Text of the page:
Diary: There's a hole in our budget, dear Philip, dear Philip...

Our diarist on the mystery of Trident's reappearing funds, Nadine Dorries' voting mistake and some bare-faced cheek in Whitehall

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Paying for Britain’s nuclear deterrent, Trident, is a mysterious business. Conservative ministers complain of being left by the Labour government with a large hole in the defence budget, including the multibillion-pound commitment to renew the submarine-launched ballistic missile system for which, allegedly, no funds were set aside. But the Defence Secretary, Philip Hammond says the “black hole” in the defence budget is now sorted and Trident has its place within the core defence programme. To seek more information, however, is like setting out on a mystery tour.

There is an exercise under way to look into possible alternatives to Trident, as demanded by the Liberal Democrats. How much is that costing, the former Labour Defence Secretary Bob Ainsworth enquired, in a Commons written question. The question was passed across to Danny Alexander, the senior Liberal Democrat in the Treasury. “The costs of the review are met from within existing departmental budgets and … are not centrally recorded,” was his reply this week.

A Trident missile was test-fired in the Atlantic last month. What did that cost, asked the Green Party MP, Caroline Lucas, in a separate written question. “The cost cannot be disaggregated,” a junior Defence minister, Philip Dunne, answered. The SNP’s Angus Robertson was interested in the Trident we already have. “How much has been spent on the maintenance, operation and re-fitting of Trident submarines in each of the last 10 years,” he asked, in yet another written question. This time, no lesser person than the Defence Secretary himself replied, if you can call it a reply. “It is not possible to provide full costs for the Vanguard class for the whole of the last 10 years,” he wrote. Thanks so much for keeping us in the picture.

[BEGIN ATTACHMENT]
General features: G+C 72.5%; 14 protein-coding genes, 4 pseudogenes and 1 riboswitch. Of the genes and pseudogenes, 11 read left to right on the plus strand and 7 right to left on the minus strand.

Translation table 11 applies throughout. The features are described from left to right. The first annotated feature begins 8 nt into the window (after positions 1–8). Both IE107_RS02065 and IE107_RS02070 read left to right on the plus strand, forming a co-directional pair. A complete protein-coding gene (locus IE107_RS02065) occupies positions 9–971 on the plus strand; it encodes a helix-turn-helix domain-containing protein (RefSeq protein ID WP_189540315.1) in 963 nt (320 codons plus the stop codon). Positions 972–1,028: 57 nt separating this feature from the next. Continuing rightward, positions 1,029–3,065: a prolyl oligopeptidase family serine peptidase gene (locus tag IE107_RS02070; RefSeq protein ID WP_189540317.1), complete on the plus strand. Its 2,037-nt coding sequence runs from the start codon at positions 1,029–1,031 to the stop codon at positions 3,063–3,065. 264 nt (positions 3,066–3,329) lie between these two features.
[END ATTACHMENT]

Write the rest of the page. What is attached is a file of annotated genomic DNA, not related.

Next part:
Dorries’ exit poll proves wildly inaccurate

Part of Nadine Dorries’s rationale for appearing on I’m A Celebrity … Get Me Out Of Here! was asserting that “more people vote in X Factor than in elections”. I’m grateful to Tim Glanfield, in Radio Times, for this fact: in 2010, 29,691,380 people voted in the general election, in which it is illegal to vote more than once. The same year’s X Factor, in which you can vote as often as you like, drew 15,448,019 votes.

Caught between a  rock and a hard drive

David Sprason, a Tory county councillor in Leicestershire, suffered a moment’s absent-mindedness in 2007. He and his wife, Sue, also a councillor, watched a porn DVD called She Likes It Rough on a laptop owned by the council. The computer crashed. Mr Sprason took it to be fixed. A little later, he received an letter from a monitoring officer telling him he forgot to remove the disk, which was being sent to police to see if it contained criminal content. It didn’t and there the matter lay dormant, until that letter was leaked to the Leicester Mercury. Mr Sprason has now stepped down from his position as deputy county council leader while his party whip investigates.

The bare-faced cheek of it…

A naked man brought traffic in Whitehall to a standstill on Friday by climbing a statue of the Duke of Cambridge (not the current Duke, a grandson of King George III). The only person who publicly threatened to do anything of that sort was pundit Iain Dale who, on election night in 2010, vouchsafed to run naked down Whitehall if the Liberal Democrats really had as few MPs as the exit polls were predicting. They did, but Mr Dale’s promise is unkept.

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